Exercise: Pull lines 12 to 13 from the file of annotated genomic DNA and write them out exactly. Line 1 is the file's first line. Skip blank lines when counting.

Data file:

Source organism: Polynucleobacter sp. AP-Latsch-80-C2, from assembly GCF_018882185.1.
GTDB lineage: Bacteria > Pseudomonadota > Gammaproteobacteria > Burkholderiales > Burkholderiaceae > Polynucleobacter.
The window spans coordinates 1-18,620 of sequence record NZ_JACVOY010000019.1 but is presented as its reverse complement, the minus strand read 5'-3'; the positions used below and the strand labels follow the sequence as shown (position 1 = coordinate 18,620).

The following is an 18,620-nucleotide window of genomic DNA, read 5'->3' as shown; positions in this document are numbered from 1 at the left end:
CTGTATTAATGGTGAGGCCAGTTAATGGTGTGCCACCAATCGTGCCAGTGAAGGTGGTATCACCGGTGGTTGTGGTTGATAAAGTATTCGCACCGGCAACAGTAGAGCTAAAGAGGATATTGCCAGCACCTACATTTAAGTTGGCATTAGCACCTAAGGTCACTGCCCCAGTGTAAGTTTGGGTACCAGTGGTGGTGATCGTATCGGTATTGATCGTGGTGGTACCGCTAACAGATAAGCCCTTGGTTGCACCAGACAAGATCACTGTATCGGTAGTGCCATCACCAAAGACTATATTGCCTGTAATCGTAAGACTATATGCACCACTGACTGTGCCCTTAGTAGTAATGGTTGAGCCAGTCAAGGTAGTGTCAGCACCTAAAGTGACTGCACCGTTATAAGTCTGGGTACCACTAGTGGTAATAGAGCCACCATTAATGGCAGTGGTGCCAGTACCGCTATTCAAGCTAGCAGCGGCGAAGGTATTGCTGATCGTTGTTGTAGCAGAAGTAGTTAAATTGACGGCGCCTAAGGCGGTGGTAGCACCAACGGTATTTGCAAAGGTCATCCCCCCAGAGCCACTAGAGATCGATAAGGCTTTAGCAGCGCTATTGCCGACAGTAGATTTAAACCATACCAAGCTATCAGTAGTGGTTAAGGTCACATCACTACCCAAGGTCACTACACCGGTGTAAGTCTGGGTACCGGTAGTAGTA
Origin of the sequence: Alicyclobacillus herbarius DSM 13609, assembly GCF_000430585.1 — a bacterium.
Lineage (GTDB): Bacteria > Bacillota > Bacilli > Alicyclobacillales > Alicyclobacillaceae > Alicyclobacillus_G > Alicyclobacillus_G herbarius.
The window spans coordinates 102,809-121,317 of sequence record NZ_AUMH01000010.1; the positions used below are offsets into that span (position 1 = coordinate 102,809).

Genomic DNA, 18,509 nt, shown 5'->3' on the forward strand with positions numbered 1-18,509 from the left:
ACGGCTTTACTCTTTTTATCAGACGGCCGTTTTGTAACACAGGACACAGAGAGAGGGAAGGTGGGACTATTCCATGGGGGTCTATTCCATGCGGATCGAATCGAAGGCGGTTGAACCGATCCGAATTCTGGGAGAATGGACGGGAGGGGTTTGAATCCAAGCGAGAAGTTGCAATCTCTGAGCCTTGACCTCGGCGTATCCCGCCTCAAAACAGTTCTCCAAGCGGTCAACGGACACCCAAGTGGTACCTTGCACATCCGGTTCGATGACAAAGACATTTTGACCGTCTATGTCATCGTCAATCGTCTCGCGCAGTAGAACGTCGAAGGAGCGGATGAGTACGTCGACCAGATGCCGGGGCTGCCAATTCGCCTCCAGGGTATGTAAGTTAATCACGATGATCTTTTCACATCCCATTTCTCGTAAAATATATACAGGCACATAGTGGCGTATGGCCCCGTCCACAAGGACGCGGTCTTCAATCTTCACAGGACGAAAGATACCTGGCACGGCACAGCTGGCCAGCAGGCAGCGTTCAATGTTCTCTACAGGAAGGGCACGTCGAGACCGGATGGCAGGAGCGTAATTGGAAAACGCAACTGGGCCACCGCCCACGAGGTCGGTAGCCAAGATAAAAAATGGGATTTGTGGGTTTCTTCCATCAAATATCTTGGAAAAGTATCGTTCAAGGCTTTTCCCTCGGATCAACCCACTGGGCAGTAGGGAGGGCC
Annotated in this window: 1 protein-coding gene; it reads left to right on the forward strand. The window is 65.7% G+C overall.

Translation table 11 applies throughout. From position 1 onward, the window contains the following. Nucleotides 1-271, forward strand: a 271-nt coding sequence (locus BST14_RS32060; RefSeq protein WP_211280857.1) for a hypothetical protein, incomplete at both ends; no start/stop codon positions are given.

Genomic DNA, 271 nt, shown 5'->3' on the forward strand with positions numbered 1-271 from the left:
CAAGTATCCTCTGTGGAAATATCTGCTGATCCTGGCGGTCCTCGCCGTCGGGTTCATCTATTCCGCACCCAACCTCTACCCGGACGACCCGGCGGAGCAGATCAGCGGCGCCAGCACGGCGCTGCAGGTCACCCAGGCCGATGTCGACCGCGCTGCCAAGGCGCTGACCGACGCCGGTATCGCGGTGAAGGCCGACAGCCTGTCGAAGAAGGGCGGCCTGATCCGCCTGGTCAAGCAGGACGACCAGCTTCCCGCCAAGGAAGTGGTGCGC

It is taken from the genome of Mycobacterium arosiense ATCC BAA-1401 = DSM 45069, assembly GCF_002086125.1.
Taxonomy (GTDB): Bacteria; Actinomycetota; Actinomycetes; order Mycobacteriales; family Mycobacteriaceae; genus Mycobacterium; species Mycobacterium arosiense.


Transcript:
Translation table 11 applies throughout. From position 1 onward, the window contains the following. Nucleotides 1-271, forward strand: a 271-nt coding sequence (locus BST14_RS32060; RefSeq protein WP_211280857.1) for a hypothetical protein, incomplete at both ends; no start/stop codon positions are given.

Genomic DNA, 271 nt, shown 5'->3' on the forward strand with positions numbered 1-271 from the left: